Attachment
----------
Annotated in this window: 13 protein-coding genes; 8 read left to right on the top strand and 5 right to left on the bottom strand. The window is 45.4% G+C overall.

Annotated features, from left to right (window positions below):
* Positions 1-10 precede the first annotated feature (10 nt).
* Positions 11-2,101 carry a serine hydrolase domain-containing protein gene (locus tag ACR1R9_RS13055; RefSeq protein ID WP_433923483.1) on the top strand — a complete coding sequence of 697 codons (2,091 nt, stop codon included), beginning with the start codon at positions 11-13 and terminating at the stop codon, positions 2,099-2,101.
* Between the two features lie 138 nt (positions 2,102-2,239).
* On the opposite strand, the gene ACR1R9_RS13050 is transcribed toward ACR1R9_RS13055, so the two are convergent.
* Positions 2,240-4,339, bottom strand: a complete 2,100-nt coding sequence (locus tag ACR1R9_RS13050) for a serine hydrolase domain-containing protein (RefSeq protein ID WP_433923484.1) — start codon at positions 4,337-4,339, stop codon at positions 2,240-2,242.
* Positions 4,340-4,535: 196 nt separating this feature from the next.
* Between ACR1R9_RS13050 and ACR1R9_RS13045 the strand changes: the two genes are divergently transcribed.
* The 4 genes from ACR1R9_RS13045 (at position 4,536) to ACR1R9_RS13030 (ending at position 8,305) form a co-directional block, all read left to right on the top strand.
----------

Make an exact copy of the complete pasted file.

Annotated in this window: 13 protein-coding genes; 8 read left to right on the top strand and 5 right to left on the bottom strand. The window is 45.4% G+C overall.

Annotated features, from left to right (window positions below):
* Positions 1-10 precede the first annotated feature (10 nt).
* Positions 11-2,101 carry a serine hydrolase domain-containing protein gene (locus tag ACR1R9_RS13055; RefSeq protein ID WP_433923483.1) on the top strand — a complete coding sequence of 697 codons (2,091 nt, stop codon included), beginning with the start codon at positions 11-13 and terminating at the stop codon, positions 2,099-2,101.
* Between the two features lie 138 nt (positions 2,102-2,239).
* On the opposite strand, the gene ACR1R9_RS13050 is transcribed toward ACR1R9_RS13055, so the two are convergent.
* Positions 2,240-4,339, bottom strand: a complete 2,100-nt coding sequence (locus tag ACR1R9_RS13050) for a serine hydrolase domain-containing protein (RefSeq protein ID WP_433923484.1) — start codon at positions 4,337-4,339, stop codon at positions 2,240-2,242.
* Positions 4,340-4,535: 196 nt separating this feature from the next.
* Between ACR1R9_RS13050 and ACR1R9_RS13045 the strand changes: the two genes are divergently transcribed.
* The 4 genes from ACR1R9_RS13045 (at position 4,536) to ACR1R9_RS13030 (ending at position 8,305) form a co-directional block, all read left to right on the top strand.